In November of 2020, the Myanmar elections took a drastic turn when the military, which is traditionally a key power holder in Myanmar, organized a coup and took over the ruling government, effectively reversing the state of democracy the country was in. The country has had a long and bloody history - from a repressive military regime that led to the shutdown of the country internationally in 1962 to the continuous unfair prosecution of the ethnic minority of Rohingya Muslims, Myanmar is a country that has faced one hardship after another. While the “democratic” government and military have been in constant tension since the late 1980s, its people have suffered poverty, drought, food supply shortages, and slow economic growth for decades now and have been lured into multiple promises made by both the junta (military) and the NLD, the ruling democratic party in the country.
Currently, the situation in Myanmar has been drawing the attention of multiple international media outlets and citizens due to the coup that resulted in the military taking complete control of a previously democratic country, with millions protesting the abduction of the NLD leader and Nobel peace prize winner, Aung San Suu Kyi. However, there are multiple false facades and lies being told to the public for decades now, resulting in a heavily lopsided and tricky situation where if either Aung San Suu Kyi or the military win the fight, there is suffering in store for the citizens of Myanmar. Why is this, and what are the main conflicts in this fight?
Conflict 1: The military government being an alternative to an equally oppressive and authoritarian government, the so-called democratic NDL. For years now, Aung San Suu Kyi has been hailed as the savior of Myanmar’s very messy political situation. The UK and USA have both been encouraging her to step into Myanmar politics in major roles and in international stations and platforms to represent the small Asian country. However, the irony is not lost on many senior politicians of NLD who have interacted with her - the effective prime minister, Aung San Suu Kyi, has been said to have a controlling and authoritarian-like grip on the NLD party. Since 1988 she has been campaigning for the military to be removed from power for a democratic system to be put into place, while she herself has run her party similar to the military regime. When the party won in the first-ever general elections in Myanmar in 2015, many expected great things that were not delivered in the years of power of the government, including the most basic of policy adaptations and measures to expand the economy.
Conflict 2: The people of Myanmar protest for who they believe is the right and just leader of their country, someone who has for years defended the brutal genocide of the Rohingya Muslims. When Mrs. Aung San Suu Kyi was brought in to face charges against the Myanmar junta in front of the international community, she heavily defended the so-called ‘ethnic cleansing’ of the community. Rohingya Muslims were not, and are still not, considered citizens of Myanmar by the military, and are not given even the most basic of necessities and government help. The military has, without restriction, been burning villages, raping Rohingya Muslim women, and inflicting torture on the communities usually occupying the outskirts of the larger cities. This oppression has gotten to the point where families have had to flee in the thousands to getaway. This process, it seems, was completely defendable and just for the political leader of Myanmar, Aung San Suu Kyi.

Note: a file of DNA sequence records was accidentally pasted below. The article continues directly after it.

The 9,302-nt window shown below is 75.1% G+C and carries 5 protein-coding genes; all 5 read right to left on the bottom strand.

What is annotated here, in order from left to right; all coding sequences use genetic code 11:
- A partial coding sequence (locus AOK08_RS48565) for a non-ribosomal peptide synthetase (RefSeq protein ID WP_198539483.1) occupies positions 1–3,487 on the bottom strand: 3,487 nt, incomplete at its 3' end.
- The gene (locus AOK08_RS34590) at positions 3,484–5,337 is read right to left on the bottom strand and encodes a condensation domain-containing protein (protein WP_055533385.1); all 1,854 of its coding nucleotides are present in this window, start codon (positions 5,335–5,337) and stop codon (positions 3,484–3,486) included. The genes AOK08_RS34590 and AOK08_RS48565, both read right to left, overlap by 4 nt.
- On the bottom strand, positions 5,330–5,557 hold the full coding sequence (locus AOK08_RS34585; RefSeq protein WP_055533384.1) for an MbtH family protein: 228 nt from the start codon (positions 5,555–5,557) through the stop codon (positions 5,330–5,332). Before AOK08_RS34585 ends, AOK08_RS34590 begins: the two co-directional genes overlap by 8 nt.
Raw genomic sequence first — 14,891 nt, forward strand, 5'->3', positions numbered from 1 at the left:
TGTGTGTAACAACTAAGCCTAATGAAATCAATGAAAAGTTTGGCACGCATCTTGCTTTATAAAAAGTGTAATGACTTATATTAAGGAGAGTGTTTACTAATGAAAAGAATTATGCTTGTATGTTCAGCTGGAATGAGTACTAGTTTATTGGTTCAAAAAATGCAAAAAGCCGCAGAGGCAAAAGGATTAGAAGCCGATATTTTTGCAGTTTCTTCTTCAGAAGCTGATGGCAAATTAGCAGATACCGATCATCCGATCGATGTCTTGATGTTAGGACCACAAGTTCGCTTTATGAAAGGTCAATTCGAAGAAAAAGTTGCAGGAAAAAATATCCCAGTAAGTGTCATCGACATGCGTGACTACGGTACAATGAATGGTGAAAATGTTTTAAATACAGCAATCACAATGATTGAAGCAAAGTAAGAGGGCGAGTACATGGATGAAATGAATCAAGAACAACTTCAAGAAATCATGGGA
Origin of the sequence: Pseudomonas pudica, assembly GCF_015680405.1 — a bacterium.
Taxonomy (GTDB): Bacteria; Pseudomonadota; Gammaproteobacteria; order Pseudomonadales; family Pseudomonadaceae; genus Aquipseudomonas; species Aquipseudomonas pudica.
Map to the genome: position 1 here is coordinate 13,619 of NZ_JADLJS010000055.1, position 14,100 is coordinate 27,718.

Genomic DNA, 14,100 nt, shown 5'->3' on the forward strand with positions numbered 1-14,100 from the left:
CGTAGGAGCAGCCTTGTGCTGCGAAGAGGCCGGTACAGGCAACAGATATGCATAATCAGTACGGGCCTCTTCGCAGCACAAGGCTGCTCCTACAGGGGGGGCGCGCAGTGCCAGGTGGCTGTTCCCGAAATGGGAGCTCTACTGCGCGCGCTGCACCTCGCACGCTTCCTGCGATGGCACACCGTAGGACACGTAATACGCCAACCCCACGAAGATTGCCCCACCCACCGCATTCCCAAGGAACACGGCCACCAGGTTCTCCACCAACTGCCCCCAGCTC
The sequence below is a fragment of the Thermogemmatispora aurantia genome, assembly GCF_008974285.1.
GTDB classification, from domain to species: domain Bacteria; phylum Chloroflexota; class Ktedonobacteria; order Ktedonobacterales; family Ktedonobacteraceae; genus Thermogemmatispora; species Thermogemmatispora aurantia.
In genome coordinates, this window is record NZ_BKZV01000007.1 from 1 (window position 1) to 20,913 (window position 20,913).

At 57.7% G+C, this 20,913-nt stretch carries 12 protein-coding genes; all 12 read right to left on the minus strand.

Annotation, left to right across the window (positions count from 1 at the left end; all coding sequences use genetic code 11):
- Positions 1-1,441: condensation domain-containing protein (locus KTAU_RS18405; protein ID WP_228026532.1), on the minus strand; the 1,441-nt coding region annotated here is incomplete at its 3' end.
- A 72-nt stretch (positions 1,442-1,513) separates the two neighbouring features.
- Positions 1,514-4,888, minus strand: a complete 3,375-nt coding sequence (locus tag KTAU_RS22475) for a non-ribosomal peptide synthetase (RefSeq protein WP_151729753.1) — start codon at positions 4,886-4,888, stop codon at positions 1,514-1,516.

Conflict 3: The champion of democracy, a dictator. Even if the military coup is somehow reversed, and the current tightly controlled government removed, the people of the country would not be any less repressed. Firstly, the constitution calls for extensive power of the military - for example, they hold 25% of the seats in parliament - and secondly, the government that had rightfully won the election, the NLD, is itself run by someone who has demanded its complete control and has not effectively utilized the position’s power to finally do some good for Myanmar. Every little decision, as said by many sources, goes through Aung San Suu Kyi to the point that the NLD could not effectively function at all in the 1990s during her house arrest years. This method of leadership, in addition to the leader’s habit of separating herself completely from the rest of her fellow high-ranking officials and others in her party, may result in an equally oppressive regime disguised as a fair democracy.
The situation right now is only worsening: not only is the military amping up their mass killing of the Rohingya Muslims, but it is also now targeting various other minority ethnic groups through airstrikes, on-ground raids, destruction of village dwellings, etc. The only thing that can solve the situation is if the junta’s constitutional and political power is reduced, and an effective democratic government that has the best interests of the people of Myanmar in mind takes over the running of the suffering country.